- The car: BMW 520d SE
- Run by: Steve Huntingford, editor
- Why it’s here: To see if this class-leading luxury saloon has any flaws which weren’t obvious when we group tested it against rivals
- Needs to: Offer outstanding comfort and refinement, a sumptuous interior and low fuel consumption
Price £36,815 Price as tested £42,815 Miles 9602 Official economy 68.8mpg Test economy 42.2 Options fitted 18in multi-spoke alloy wheels (£995), Electronic Damper Control (£985), electric front seats with driver’s memory (£895), Glacier Silver paint (£675), enhanced Bluetooth with wireless charging (£475), sports front seats (£475), reversing camera (£375), folding, anti-dazzle door mirrors (£335), split-folding rear seats (£335), Anthracite headlining (£265), Apple CarPlay (£235), Display Key (£235), adjustable lumbar support (£225), Gesture Control (£160), online entertainment (£160), High-beam Assistant (£95), run-flat tyres (£0), WiFi hotspot (£0)
10 April 2018 – eighth report
As the snow fell outside my window, and the Met Office issued a red warning – its most severe, and ominous alert – I was uncharacteristically relaxed. You see, my girlfriend and I were due to travel to the French Alps the following morning for a week of skiing, (the day Storm Emma made her presence felt) and despite being a little apprehensive about road conditions, we were just happy that we’d made the last minute decision to drive, rather than fly.
While Heathrow was busy cancelling all outbound flights to Geneva, we simply woke up early, threw our essentials in the massive boot of the 5 Series, and headed off down the M20 towards Dover; a prologue to our journey that was made all the more effortless thanks to that perfect early morning combination of quiet roads and heated seats.
In fact, it was with some reluctance that we had to get out of the car’s warm and well equipped interior once on the ferry. With optional lumbar support I experienced virtually no backache during the journey, and the class-leading iDrive infotainment system made changing between our favourite podcasts and the in-built sat-nav a breeze.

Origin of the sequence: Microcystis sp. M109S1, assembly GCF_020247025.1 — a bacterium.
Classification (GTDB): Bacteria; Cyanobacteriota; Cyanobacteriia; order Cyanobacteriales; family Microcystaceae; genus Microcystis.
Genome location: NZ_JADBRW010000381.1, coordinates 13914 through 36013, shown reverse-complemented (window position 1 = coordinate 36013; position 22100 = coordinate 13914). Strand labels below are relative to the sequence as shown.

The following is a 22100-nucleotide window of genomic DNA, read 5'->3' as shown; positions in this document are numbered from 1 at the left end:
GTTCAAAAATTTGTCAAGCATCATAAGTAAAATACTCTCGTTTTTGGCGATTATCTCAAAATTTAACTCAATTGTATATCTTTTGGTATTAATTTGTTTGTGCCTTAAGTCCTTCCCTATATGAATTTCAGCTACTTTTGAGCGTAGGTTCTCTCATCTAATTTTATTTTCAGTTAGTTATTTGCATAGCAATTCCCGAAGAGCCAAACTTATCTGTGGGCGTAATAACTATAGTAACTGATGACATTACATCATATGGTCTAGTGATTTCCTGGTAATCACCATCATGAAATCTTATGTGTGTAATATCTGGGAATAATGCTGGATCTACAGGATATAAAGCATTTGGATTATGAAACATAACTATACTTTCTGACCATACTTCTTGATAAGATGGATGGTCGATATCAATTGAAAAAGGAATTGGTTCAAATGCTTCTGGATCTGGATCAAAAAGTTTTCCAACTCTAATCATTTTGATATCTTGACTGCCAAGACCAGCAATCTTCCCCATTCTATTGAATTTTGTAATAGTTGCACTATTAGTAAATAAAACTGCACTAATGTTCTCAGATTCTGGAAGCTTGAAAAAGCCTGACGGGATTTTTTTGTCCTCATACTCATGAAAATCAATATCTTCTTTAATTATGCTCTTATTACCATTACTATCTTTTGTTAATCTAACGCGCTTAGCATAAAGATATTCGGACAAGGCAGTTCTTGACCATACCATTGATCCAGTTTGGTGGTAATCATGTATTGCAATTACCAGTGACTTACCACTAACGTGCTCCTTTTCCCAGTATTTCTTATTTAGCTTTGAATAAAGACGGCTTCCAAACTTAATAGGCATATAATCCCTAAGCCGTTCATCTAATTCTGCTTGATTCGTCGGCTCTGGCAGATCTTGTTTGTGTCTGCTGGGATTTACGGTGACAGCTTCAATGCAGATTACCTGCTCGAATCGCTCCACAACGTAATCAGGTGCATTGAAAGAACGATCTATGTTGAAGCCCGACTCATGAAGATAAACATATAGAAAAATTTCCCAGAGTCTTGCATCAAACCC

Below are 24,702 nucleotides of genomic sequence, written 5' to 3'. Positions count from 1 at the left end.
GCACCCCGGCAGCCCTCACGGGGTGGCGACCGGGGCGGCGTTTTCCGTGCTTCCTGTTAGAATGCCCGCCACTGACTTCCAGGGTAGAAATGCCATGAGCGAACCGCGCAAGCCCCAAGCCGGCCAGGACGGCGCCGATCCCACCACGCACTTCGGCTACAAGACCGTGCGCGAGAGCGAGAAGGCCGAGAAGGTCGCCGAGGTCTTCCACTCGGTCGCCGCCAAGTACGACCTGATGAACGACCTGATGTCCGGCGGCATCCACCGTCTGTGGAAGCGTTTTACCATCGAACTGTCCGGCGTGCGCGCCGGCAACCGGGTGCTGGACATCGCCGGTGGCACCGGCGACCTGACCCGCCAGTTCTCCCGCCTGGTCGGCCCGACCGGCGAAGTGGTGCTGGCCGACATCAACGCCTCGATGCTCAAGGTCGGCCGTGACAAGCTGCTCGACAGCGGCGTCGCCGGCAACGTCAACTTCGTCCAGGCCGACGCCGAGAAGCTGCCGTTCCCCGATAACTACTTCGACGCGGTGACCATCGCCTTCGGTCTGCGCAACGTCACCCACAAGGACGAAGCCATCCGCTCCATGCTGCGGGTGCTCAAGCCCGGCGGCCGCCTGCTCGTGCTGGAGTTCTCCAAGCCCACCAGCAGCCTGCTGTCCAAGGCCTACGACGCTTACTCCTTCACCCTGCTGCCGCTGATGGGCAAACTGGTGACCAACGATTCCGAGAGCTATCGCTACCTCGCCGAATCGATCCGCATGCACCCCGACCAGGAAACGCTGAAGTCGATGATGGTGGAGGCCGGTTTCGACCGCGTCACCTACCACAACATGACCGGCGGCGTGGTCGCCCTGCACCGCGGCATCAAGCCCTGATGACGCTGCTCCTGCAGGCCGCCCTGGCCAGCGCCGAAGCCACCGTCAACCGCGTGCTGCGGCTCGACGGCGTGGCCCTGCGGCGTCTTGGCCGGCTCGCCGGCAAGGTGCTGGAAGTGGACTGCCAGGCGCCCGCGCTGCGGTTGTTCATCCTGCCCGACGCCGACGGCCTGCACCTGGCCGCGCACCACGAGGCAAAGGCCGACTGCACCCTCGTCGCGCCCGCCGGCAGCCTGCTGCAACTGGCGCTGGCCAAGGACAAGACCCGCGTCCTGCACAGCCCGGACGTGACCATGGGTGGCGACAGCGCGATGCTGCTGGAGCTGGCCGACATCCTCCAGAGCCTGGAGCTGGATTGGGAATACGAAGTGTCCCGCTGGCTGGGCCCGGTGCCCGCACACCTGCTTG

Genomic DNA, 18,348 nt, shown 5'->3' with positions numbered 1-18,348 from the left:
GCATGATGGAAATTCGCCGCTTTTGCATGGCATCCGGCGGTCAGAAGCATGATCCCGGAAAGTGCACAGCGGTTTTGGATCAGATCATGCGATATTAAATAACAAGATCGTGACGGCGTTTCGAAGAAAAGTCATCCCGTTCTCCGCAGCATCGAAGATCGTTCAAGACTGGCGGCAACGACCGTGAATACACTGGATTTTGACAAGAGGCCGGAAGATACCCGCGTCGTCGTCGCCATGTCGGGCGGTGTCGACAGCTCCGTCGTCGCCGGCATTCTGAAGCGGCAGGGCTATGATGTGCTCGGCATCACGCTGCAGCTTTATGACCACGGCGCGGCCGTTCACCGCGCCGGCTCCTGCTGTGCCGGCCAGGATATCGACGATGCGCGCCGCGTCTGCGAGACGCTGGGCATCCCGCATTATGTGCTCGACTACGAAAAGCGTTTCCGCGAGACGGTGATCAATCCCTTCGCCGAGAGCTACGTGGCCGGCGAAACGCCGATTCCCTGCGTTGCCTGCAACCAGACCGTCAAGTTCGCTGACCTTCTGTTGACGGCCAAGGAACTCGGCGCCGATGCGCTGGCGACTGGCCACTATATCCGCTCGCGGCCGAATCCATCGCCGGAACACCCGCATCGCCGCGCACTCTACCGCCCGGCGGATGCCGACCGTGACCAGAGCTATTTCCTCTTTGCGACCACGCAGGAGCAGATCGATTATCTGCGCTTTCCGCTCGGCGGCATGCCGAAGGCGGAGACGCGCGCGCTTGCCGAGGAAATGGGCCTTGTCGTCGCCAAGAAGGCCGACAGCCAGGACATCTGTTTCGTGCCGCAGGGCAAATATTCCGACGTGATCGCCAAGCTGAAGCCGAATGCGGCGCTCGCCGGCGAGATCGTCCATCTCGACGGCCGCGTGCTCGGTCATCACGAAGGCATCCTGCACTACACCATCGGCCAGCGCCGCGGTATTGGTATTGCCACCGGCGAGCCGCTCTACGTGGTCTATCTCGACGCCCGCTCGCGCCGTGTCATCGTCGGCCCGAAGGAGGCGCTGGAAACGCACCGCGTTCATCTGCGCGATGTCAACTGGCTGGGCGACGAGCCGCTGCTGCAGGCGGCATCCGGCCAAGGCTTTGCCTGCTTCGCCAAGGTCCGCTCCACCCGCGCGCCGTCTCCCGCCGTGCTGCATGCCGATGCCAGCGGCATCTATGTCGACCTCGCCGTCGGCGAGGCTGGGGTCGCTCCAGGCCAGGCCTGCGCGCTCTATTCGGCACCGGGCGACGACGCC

But that’s not what impressed me most about our long-term 5 Series. That title goes to BMW’s truly magnificent 2.0-litre diesel engine. On the fast and flowing toll roads that sprawl from northern France all the way to the border of Geneva, the engine offered plenty of performance, while remaining both remarkably hushed and economical.
In fact, after eight solid hours of driving at an average speed of more than 70mph, we had returned around 42mpg and had made it to Chamonix without having to refuel. With performance like that, it really does make you question if hybrid technology will ever be able to truly replace diesel. I’m certainly sceptical.
For the rest of the week the 5 Series performed flawlessly as a shuttle to and from the slopes. With a handy ski hatch in the boot there was plenty of space for all our gear, and thanks to the BMW Display Key (a feature I always thought was a bit gimmicky) we could avoid frosty starts by setting the climate control for departure.
So were there any negatives? Not really. We did get stuck once (thankfully, in our own parking space) which wasn’t all that unexpected on summer tyres, but we were wise enough to pack snow socks, which swiftly got us out of trouble.
But really, as a long distance companion, it’s hard to think of a better car. Indeed, if anything speaks to the class of the 5 Series, it’s that I didn’t flinch when it came time to jump back behind the wheel and head back towards the UK. No small feat.
For all the latest reviews, advice and new car deals, sign up to the What Car? newsletter here